As objects around us begin to collect data and make suggestions about what might be desirable, it is possible that they may even be able to design things that we could never think of. Project Thing Tank is doing design research on these possibilities.

Elements of storytelling frequently appear in research, from the germ of new project ideas, and the creation of hypotheses, to development through design processes, and towards new products and services. We also use storytelling for communication of our work, to peers, end users, the wider public and organisations. These stories appear in many guises, navigating tradition forms of writing, practice and critical enquiry, and creating wholly different experiences accessible in a new era of distribution.

Linking data about the wide range of goods that are stored in the databases of high street shops offers positive outcomes for consumers, the wellbeing of salesperson as part of the UK's rapidly expanding service sector, health of the high street and the UK economy. Despite the tremendous connections that are made through shopping experiences on the internet, the high street remains locked in a 19th Century paradigm in which the cash register is the only interface between material goods, the customer and the stock inventory (database) (Carrier 1995).

The Memories of Mr. Seel’s was an AHRC Connected Communities Pilot Demonstrator Project.

The aim of the Memories of Mr Seel’s Garden project was to engage with the rich and complex history of food across the city of Liverpool through a collaboration between a broad range of partners with a shared interest in time, food and community engagement.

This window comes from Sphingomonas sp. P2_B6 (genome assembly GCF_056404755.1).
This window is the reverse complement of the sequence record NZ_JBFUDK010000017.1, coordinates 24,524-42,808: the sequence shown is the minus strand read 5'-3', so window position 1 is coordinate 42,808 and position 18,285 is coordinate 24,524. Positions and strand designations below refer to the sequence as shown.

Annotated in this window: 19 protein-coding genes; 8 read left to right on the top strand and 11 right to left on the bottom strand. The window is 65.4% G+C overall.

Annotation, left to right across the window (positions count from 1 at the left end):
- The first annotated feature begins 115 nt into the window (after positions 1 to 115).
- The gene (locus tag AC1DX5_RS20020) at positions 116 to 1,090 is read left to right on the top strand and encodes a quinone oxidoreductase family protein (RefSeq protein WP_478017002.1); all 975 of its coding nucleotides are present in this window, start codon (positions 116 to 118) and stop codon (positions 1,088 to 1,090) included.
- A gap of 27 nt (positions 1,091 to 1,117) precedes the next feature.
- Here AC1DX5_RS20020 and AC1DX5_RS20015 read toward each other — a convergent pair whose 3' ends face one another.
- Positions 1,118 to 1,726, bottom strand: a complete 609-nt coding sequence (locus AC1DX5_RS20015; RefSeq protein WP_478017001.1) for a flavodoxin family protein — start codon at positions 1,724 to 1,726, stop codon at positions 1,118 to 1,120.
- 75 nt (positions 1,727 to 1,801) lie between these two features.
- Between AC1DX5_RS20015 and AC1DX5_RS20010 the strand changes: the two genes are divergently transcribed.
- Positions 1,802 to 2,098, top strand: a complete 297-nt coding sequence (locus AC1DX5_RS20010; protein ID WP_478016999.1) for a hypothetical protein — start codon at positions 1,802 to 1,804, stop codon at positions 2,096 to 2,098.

Recommended Relics is a smart audio guide created for the National Museum of Rural Life Scotland using Android phones and Near Field Technology. The guide provided additional information on objects by the visitor scanning RFID tags with a smartphone through an audio tour and most importantly also recommended other artifacts the visitor might be interested in, the guide allowed users to rate objects in the museum and also email themselves the objects that they had scanned at the end of their visit.

This Network extends the December 2010, UK Research Councils Ideas Factory "Transport Grand Challenge: Travel behaviour, habits and practice". The Ideas Factory drew attention to the significant contribution that the transport sector makes toward the production of CO2, and whilst it is recognised that improvements in vehicle technologies and fuel choices will reduce emissions, the travel choices of the individual remain complex and entrenched in habit.